In the mid-20th century the wait for a performing Aylmer would have been shorter than now, thanks to the prolific film and stage actor Felix Aylmer (1889-1979).
Growing up aware that he was the only Aylmer at all well-known – and thus a useful exemplar for spelling – I was told that in truth his Aylmer was a mere stage name. That was part right and part wrong: he was an Aylmer-Jones, and that is good enough for us.
Felix wrote too, setting out a possible solution to Charles Dickens’s unfinished mystery novel The Case of Edwin Drood in The Drood Case (1965).
Felix studied drama at London’s Royal Academy of Dramatic Art, Rada, after completing his studies at Oxford. His early career was interrupted by World War I, when he served at sea, but he quickly came to prominence thereafter, making a speciality of the plays of George Bernard Shaw and enjoying a run of 109 performances as Robert E. Lee in a biographical play of the American Civil War general (with Gielgud playing to him). This was in 1923, and around now he tried his hand at direction too, although not always with as much success. He became an early cross-Atlantic commuter, showing up on Broadway from time to time.
The wonderful comic actor Kenneth Williams admitted to pinching from Felix his own ‘weighty and august’ judge voice, considering that to be the best judge voice in the business. ‘Every word,’ he said, ‘was judiciously weighted, suggesting clemency and fairness. Also, the voice came from the side of the mouth.’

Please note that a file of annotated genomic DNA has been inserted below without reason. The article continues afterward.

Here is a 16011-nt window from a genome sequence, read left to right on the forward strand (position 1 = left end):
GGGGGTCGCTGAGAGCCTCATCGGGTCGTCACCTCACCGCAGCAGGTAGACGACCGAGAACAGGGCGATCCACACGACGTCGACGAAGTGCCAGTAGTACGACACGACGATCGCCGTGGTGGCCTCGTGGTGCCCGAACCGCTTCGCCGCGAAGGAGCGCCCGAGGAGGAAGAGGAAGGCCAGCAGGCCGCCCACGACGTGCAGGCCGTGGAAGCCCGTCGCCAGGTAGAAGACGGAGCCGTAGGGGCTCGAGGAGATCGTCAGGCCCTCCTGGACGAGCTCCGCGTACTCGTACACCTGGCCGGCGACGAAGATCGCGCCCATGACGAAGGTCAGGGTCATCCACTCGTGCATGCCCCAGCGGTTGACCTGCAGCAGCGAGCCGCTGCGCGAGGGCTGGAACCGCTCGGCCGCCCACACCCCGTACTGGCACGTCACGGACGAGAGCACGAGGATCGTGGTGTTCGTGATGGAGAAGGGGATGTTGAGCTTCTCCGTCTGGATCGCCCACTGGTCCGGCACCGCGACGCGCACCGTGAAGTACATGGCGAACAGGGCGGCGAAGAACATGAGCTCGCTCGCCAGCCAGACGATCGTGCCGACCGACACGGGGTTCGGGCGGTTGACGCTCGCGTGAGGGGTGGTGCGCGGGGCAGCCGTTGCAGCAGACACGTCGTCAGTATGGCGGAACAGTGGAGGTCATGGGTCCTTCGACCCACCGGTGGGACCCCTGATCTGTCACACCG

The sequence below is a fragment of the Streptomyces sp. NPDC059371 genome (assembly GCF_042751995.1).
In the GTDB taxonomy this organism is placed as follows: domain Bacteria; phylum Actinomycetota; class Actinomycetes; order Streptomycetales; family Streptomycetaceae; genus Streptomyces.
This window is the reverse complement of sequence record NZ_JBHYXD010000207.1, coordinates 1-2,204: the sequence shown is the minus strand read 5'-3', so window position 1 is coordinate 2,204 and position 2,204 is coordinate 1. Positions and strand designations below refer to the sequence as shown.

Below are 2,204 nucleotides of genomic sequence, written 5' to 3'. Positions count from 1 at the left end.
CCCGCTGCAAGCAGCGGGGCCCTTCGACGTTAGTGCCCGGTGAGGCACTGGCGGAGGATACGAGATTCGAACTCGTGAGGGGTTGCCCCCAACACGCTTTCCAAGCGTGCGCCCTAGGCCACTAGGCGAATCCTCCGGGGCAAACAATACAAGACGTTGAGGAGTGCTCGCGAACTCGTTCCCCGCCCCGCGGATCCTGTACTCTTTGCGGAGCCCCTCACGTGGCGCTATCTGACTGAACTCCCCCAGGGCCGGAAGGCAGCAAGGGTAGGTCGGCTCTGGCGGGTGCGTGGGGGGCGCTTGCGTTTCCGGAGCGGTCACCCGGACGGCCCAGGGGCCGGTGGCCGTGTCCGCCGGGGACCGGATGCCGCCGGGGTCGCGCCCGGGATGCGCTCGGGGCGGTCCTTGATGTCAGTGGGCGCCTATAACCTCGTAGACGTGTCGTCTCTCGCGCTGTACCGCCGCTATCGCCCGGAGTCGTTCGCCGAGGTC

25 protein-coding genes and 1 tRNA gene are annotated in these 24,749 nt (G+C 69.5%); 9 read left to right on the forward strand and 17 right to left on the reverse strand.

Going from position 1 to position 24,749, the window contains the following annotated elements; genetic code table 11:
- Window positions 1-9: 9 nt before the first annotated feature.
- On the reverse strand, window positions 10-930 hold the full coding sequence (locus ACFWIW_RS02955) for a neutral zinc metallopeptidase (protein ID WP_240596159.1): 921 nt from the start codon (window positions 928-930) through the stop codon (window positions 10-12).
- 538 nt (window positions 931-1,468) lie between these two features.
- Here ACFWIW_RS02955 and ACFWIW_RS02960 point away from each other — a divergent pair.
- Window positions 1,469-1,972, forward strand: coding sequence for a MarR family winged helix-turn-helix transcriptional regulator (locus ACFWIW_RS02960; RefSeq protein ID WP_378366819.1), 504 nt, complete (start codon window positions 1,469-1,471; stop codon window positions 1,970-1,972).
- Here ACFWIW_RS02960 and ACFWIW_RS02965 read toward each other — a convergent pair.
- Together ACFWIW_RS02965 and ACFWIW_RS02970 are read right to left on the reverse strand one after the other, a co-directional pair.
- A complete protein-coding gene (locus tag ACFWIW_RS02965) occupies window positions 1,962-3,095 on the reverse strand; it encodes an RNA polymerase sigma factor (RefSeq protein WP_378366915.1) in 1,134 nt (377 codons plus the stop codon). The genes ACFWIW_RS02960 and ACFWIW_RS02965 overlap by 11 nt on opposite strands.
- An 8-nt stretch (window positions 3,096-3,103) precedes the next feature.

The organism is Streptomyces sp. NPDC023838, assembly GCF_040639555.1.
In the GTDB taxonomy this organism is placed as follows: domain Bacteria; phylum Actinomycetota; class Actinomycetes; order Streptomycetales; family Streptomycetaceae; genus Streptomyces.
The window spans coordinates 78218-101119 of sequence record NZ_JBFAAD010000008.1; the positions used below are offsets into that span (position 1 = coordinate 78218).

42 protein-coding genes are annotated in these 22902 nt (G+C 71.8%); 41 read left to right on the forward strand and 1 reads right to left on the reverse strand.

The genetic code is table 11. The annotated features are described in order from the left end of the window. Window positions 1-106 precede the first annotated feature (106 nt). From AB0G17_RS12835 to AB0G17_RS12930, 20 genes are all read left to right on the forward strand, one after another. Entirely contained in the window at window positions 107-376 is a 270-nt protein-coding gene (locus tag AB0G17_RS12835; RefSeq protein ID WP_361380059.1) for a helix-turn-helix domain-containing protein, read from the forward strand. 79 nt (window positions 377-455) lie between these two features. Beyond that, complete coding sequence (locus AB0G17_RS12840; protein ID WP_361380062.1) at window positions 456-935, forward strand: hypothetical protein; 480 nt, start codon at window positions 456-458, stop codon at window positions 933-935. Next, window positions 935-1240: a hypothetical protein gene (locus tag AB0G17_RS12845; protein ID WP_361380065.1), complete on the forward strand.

He never forsook the stage, but his performances on the boards are lost to memory now. His skill is preserved in many dozens of films, the first in 1930, albeit with barely a leading role amongst them. He specialised in the second- or third-rank roles, able to make an impression against the star names of his day, including Rita Hayworth, Ingrid Bergman, Richard Burton and Laurence Olivier. He was cast by great directors such as Powell/Pressburger (The Life and Death of Colonel Blimp, 1943), Otto Preminger (St Joan, 1957 and Exodus, 1960), and Carol Reed (Night Train to Munich, 1940 and The Running Man, 1963). He had the range to crop up with George Formby (South American George, 1941) and in Hammer Films’ The Mummy (1959). On a wet afternoon at home there’s every chance you will find him in a small screen re-run, probably in black and white. There’s an exhaustive listing of his film and TV appearances here.
By the time television became a mass medium he was a senior figure in Britain’s acting establishment, president of the actor’s union Equity for many years from 1950 (indeed, its founder according to Wikipedia) and knighted in 1965. On television – on which he first appeared in 1938 – he was best known for his role as Father Anselm in the BBC’s monastery-set situation comedy Oh Brother! (1968-70). That, and earlier film stints as an archbishop in Henry V and Becket, led many to remember him as a typecast player of senior clerics, but that does no service to a highly varied and successful career.